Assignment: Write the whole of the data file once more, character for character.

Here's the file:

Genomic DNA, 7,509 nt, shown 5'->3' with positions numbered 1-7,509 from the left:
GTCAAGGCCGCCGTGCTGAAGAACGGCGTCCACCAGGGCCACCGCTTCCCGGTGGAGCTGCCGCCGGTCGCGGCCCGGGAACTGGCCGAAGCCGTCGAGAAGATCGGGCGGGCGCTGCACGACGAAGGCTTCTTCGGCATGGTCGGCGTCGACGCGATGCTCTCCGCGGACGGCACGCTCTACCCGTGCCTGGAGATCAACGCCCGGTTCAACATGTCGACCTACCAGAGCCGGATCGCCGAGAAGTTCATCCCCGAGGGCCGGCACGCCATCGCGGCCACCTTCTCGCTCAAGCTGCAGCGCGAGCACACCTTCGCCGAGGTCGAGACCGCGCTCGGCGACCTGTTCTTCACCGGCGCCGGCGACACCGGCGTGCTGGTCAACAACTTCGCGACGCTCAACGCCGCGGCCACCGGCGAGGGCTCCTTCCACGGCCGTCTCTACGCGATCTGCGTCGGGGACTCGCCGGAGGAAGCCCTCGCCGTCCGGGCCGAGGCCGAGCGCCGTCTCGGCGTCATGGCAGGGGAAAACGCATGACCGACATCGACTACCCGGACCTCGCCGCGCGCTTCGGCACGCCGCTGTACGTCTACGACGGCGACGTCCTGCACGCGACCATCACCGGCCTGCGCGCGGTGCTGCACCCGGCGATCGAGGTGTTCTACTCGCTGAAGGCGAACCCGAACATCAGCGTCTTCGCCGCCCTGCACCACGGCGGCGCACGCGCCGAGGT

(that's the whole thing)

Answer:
Genomic DNA, 7,509 nt, shown 5'->3' with positions numbered 1-7,509 from the left:
GTCAAGGCCGCCGTGCTGAAGAACGGCGTCCACCAGGGCCACCGCTTCCCGGTGGAGCTGCCGCCGGTCGCGGCCCGGGAACTGGCCGAAGCCGTCGAGAAGATCGGGCGGGCGCTGCACGACGAAGGCTTCTTCGGCATGGTCGGCGTCGACGCGATGCTCTCCGCGGACGGCACGCTCTACCCGTGCCTGGAGATCAACGCCCGGTTCAACATGTCGACCTACCAGAGCCGGATCGCCGAGAAGTTCATCCCCGAGGGCCGGCACGCCATCGCGGCCACCTTCTCGCTCAAGCTGCAGCGCGAGCACACCTTCGCCGAGGTCGAGACCGCGCTCGGCGACCTGTTCTTCACCGGCGCCGGCGACACCGGCGTGCTGGTCAACAACTTCGCGACGCTCAACGCCGCGGCCACCGGCGAGGGCTCCTTCCACGGCCGTCTCTACGCGATCTGCGTCGGGGACTCGCCGGAGGAAGCCCTCGCCGTCCGGGCCGAGGCCGAGCGCCGTCTCGGCGTCATGGCAGGGGAAAACGCATGACCGACATCGACTACCCGGACCTCGCCGCGCGCTTCGGCACGCCGCTGTACGTCTACGACGGCGACGTCCTGCACGCGACCATCACCGGCCTGCGCGCGGTGCTGCACCCGGCGATCGAGGTGTTCTACTCGCTGAAGGCGAACCCGAACATCAGCGTCTTCGCCGCCCTGCACCACGGCGGCGCACGCGCCGAGGT